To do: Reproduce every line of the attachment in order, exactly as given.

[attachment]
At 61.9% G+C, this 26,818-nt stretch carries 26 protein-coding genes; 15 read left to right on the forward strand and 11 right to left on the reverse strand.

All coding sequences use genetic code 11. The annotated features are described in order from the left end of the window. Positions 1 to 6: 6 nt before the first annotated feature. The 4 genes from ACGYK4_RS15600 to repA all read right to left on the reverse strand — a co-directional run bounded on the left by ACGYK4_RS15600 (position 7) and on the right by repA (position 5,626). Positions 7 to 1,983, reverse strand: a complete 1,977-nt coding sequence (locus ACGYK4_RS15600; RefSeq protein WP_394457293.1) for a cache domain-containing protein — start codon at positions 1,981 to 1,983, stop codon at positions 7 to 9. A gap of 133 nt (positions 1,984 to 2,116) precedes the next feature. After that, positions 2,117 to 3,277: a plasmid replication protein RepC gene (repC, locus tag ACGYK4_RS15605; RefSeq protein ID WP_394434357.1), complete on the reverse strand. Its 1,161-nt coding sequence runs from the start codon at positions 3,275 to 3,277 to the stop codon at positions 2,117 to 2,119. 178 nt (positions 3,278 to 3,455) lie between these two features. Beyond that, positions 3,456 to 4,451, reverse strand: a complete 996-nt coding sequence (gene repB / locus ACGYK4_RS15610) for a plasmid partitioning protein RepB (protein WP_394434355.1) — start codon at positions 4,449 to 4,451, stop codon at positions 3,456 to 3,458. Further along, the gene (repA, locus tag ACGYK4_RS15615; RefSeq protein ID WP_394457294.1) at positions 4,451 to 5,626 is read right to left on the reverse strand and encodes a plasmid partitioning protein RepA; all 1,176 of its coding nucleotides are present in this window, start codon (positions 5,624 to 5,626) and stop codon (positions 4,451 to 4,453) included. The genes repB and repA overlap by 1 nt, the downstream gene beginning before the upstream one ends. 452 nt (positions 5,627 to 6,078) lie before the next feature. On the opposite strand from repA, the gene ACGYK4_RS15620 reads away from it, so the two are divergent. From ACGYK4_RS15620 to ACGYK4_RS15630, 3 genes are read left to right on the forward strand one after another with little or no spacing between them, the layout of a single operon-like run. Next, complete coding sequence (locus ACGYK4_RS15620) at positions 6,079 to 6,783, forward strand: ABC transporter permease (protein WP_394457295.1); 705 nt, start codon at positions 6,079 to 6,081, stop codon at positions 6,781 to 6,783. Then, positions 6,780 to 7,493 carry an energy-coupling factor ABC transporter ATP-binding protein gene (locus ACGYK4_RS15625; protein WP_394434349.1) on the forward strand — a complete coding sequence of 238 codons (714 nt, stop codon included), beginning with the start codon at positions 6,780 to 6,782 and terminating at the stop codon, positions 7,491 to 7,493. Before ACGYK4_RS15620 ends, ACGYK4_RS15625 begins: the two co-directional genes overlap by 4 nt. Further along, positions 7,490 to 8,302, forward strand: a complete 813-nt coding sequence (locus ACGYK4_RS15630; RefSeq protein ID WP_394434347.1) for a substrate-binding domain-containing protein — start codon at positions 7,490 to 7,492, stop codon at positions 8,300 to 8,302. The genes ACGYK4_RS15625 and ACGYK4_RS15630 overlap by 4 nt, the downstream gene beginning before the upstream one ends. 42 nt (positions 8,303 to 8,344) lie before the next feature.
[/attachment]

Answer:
At 61.9% G+C, this 26,818-nt stretch carries 26 protein-coding genes; 15 read left to right on the forward strand and 11 right to left on the reverse strand.

All coding sequences use genetic code 11. The annotated features are described in order from the left end of the window. Positions 1 to 6: 6 nt before the first annotated feature. The 4 genes from ACGYK4_RS15600 to repA all read right to left on the reverse strand — a co-directional run bounded on the left by ACGYK4_RS15600 (position 7) and on the right by repA (position 5,626). Positions 7 to 1,983, reverse strand: a complete 1,977-nt coding sequence (locus ACGYK4_RS15600; RefSeq protein WP_394457293.1) for a cache domain-containing protein — start codon at positions 1,981 to 1,983, stop codon at positions 7 to 9. A gap of 133 nt (positions 1,984 to 2,116) precedes the next feature. After that, positions 2,117 to 3,277: a plasmid replication protein RepC gene (repC, locus tag ACGYK4_RS15605; RefSeq protein ID WP_394434357.1), complete on the reverse strand. Its 1,161-nt coding sequence runs from the start codon at positions 3,275 to 3,277 to the stop codon at positions 2,117 to 2,119. 178 nt (positions 3,278 to 3,455) lie between these two features. Beyond that, positions 3,456 to 4,451, reverse strand: a complete 996-nt coding sequence (gene repB / locus ACGYK4_RS15610) for a plasmid partitioning protein RepB (protein WP_394434355.1) — start codon at positions 4,449 to 4,451, stop codon at positions 3,456 to 3,458. Further along, the gene (repA, locus tag ACGYK4_RS15615; RefSeq protein ID WP_394457294.1) at positions 4,451 to 5,626 is read right to left on the reverse strand and encodes a plasmid partitioning protein RepA; all 1,176 of its coding nucleotides are present in this window, start codon (positions 5,624 to 5,626) and stop codon (positions 4,451 to 4,453) included. The genes repB and repA overlap by 1 nt, the downstream gene beginning before the upstream one ends. 452 nt (positions 5,627 to 6,078) lie before the next feature. On the opposite strand from repA, the gene ACGYK4_RS15620 reads away from it, so the two are divergent. From ACGYK4_RS15620 to ACGYK4_RS15630, 3 genes are read left to right on the forward strand one after another with little or no spacing between them, the layout of a single operon-like run. Next, complete coding sequence (locus ACGYK4_RS15620) at positions 6,079 to 6,783, forward strand: ABC transporter permease (protein WP_394457295.1); 705 nt, start codon at positions 6,079 to 6,081, stop codon at positions 6,781 to 6,783. Then, positions 6,780 to 7,493 carry an energy-coupling factor ABC transporter ATP-binding protein gene (locus ACGYK4_RS15625; protein WP_394434349.1) on the forward strand — a complete coding sequence of 238 codons (714 nt, stop codon included), beginning with the start codon at positions 6,780 to 6,782 and terminating at the stop codon, positions 7,491 to 7,493. Before ACGYK4_RS15620 ends, ACGYK4_RS15625 begins: the two co-directional genes overlap by 4 nt. Further along, positions 7,490 to 8,302, forward strand: a complete 813-nt coding sequence (locus ACGYK4_RS15630; RefSeq protein ID WP_394434347.1) for a substrate-binding domain-containing protein — start codon at positions 7,490 to 7,492, stop codon at positions 8,300 to 8,302. The genes ACGYK4_RS15625 and ACGYK4_RS15630 overlap by 4 nt, the downstream gene beginning before the upstream one ends. 42 nt (positions 8,303 to 8,344) lie before the next feature.